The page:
“We are called to serve. In fact, we were created to serve. It’s radically counter-cultural.”
In many parishes this weekend, we will hear the story of the Samaritan woman at the well. On the third, fourth, and fifth Sundays of Lent, parishes have the option to read from the readings for Year A, particularly if they have people preparing for baptism and are therefore celebrating the scrutinies during the liturgy. The stories from John’s Gospel that we find in the Year A readings approaching Lent (the Samaritan woman at the well, the man born blind, and the raising of Lazarus) have been used in the Church’s liturgy for centuries to prepare us for Easter.
Jesus’ encounter with the Samaritan woman at the well (John 4) is one of my favorite scenes from the Gospel, and I could probably write ten posts on various aspects of the event. But today I want to look at a single verse: John 4:7.
First, let’s step back and look at something that we might have missed. Jesus was waiting for her. It may not look like it – it looks like Jesus was just tired and decided to sit by this well. But Jesus knew. He knew this woman was coming. He knew she needed to meet him. He was waiting for her.
And he is waiting for each one of us. He is sitting there, wanting us to come to him. No matter where you have been before this, no matter what you are doing now – Jesus is waiting for you. Like the Father of the prodigal son who is waiting for his son to return home, he is waiting for her in love.
She was a Samaritan, she was a woman, and she was not a person of high moral standing. And yet Jesus speaks to her. Perhaps you have felt yourself in that spot. For some reason or another, you feel alone – you have a heavy burden to carry, whether emotional or spiritual, perhaps a worry or a sin or a situation that seems hopeless. Perhaps you feel like no one is there, and you have no one who wants to help you carry it. It’s not true. Jesus is waiting.
In verse 7, we see that Jesus asks her for a drink. This line has often struck me. Doesn’t it seem funny if you really stop and think about it? Here is a woman, heavily burdened, and Jesus asks her to do something for him! He knows her pain, he knows her loneliness, and he knows her constant search for love. She has been married five times. This is clearly a woman searching for love. To love and be loved.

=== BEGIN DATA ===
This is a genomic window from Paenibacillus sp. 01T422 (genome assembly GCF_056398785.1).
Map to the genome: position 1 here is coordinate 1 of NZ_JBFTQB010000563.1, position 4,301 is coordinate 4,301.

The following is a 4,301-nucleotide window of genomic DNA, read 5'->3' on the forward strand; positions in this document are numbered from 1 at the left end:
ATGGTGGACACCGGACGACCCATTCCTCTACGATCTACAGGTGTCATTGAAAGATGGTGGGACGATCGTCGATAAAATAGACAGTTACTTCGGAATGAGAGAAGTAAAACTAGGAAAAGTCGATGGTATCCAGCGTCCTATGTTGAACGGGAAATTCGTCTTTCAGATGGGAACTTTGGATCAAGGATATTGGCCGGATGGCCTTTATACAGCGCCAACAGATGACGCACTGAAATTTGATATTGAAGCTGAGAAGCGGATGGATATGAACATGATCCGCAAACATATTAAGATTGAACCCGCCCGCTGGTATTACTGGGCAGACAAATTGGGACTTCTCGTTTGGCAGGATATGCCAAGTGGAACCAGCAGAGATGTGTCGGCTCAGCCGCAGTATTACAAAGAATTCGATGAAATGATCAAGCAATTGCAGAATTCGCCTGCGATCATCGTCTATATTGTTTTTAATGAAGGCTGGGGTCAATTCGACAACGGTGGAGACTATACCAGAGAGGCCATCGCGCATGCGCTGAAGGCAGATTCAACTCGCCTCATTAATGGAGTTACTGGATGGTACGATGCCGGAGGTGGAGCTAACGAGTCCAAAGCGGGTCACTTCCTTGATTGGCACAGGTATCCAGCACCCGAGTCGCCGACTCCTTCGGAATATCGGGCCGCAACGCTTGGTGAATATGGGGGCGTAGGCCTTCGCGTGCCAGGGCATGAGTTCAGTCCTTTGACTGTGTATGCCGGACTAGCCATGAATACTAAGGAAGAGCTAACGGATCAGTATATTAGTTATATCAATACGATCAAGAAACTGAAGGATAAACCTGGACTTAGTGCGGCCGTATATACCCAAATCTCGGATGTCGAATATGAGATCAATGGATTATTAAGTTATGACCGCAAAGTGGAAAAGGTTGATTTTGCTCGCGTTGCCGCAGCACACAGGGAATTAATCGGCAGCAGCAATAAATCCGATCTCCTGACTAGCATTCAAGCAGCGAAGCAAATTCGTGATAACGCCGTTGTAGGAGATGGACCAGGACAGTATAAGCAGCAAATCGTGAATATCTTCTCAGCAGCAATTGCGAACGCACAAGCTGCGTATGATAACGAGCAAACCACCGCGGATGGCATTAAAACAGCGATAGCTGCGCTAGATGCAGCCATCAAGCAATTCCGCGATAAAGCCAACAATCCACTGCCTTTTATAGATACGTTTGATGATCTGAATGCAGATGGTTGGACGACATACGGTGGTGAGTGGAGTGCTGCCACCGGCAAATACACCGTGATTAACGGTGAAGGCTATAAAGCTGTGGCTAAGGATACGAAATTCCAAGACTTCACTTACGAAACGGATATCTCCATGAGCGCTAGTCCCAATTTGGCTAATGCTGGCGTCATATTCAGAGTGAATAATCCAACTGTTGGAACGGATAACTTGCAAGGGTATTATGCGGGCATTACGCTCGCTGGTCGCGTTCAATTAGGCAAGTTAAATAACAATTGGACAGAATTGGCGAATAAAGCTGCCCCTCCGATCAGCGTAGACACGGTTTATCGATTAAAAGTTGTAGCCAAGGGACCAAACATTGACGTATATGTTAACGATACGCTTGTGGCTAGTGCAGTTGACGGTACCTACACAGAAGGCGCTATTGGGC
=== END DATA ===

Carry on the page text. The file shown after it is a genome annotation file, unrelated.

And I thought, “Gosh, Lord, wouldn’t it be more loving to give her the drink?”
And he wants to do just that. He says he wants to give her something even better than this well water. But his first initial question or request is that she serve him. I wonder if he didn’t ask her to serve him because that’s what women do best. He was asking her – allowing her—to serve him. Now, before you write me off as some crazy oppressed female, let me explain.
All throughout his public ministry, what does Christ say he came to do? He came to serve. He came to show his love by offering his life, by becoming the least of all, the servant. And He calls us to do the same. Why? Because love is service. Love is sacrifice. The world will tell you otherwise – they will tell you that service and submission is slavery and weakness. But Christ tells us that it is power. It is the only thing that saves the world.
Adam and Eve’s sin in the Garden of Eden was when they chose not to serve. Lucifer’s sin at the beginning of time was when He chose not to serve. How does Christ reverse the Fall? How does he save us from death? He serves and lays down his life.
We are called to serve. In fact, we were created to serve. It’s radically counter-cultural. Our culture tells us that money and power rule the world. It tells us that we need to get ahead, even if it means stepping on the little guy.
Christ’s message is counter-cultural. It is not in serving our own interests that we have power, but in serving others. Christ asks this woman to serve because that’s what will make her truly happy. She is looking for love and she is looking to be loved. She was trying to make men happy. She thought her happiness rested in this husband or that husband. But it didn’t – it rested in God.
Christ wants to come to her and wants to serve her – but what must happen first? She must allow him to do so. She must open herself up to a happiness of which she has never dared to dream.
He does not force himself on us. He will not save us without our consent. Rather, he invites. He asks. He proposes. At a well, a place where so many Old Testament figures met their wives, the new Bridegroom has a proposal for this woman.
He comes and asks her for a drink. He is thirsty.
He is thirsty for water – because he is fully human, and it’s a hot day. But most importantly, he is thirsty for her love. For our love. How will we show him that love today?